The Michif language is the traditional language of the Métis and can contain various elements of the French, Cree and Ojibwa languages. Primarily, it consists of Plains Cree verbs and French nouns. It is an endangered language, as there are thought to be fewer than 1,000 speakers in North America. As Peter Bakker explains in A Language of our Own, the impetus for the emergence of Michif was that "the bilingual Métis were no longer accepted as Indians or French, and they formulated their own ethnic identity, which was mixed and in which a mixed "language of our own" was considered a part of their identity."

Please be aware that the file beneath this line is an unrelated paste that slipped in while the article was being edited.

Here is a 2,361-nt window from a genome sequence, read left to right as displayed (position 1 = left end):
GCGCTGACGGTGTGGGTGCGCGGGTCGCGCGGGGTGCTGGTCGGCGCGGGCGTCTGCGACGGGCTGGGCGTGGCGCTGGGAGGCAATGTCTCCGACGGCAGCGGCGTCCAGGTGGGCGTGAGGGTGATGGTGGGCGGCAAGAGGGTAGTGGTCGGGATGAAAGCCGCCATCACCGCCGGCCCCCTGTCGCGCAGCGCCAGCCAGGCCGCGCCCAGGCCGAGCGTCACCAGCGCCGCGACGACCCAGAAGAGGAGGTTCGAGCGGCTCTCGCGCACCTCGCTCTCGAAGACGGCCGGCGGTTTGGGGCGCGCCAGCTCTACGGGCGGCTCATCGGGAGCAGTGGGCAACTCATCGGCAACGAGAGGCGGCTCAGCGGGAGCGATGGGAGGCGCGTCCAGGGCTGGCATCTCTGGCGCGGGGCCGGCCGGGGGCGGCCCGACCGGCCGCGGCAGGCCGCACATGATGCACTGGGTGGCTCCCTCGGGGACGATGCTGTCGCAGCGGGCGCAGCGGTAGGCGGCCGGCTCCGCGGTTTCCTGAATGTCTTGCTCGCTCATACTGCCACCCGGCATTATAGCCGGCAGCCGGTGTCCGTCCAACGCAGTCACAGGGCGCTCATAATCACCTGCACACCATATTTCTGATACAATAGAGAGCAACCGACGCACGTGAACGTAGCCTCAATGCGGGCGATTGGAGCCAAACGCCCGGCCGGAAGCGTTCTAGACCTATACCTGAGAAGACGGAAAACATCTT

The following resources below are excellent for furthering one's knowledge of the emergence of Michif as a language, in addition to learning how to speak or write Michif.
Michif Language - Books
Co-development of a National First Nations, Inuit and Métis Languages Act
The Department of Canadian Heritage, the Assembly of First Nations, Inuit Tapiriit Kanatami and the Métis Nation are working together to co-develop national First Nations, Inuit and Métis languages legislation that will reflect the distinct geographical, political, legislative and cultural context impacting language preservation, promotion and revitalization.
- Last Updated: Sep 27, 2021 1:50 PM
- URL: https://library.ucalgary.ca/guides/metis
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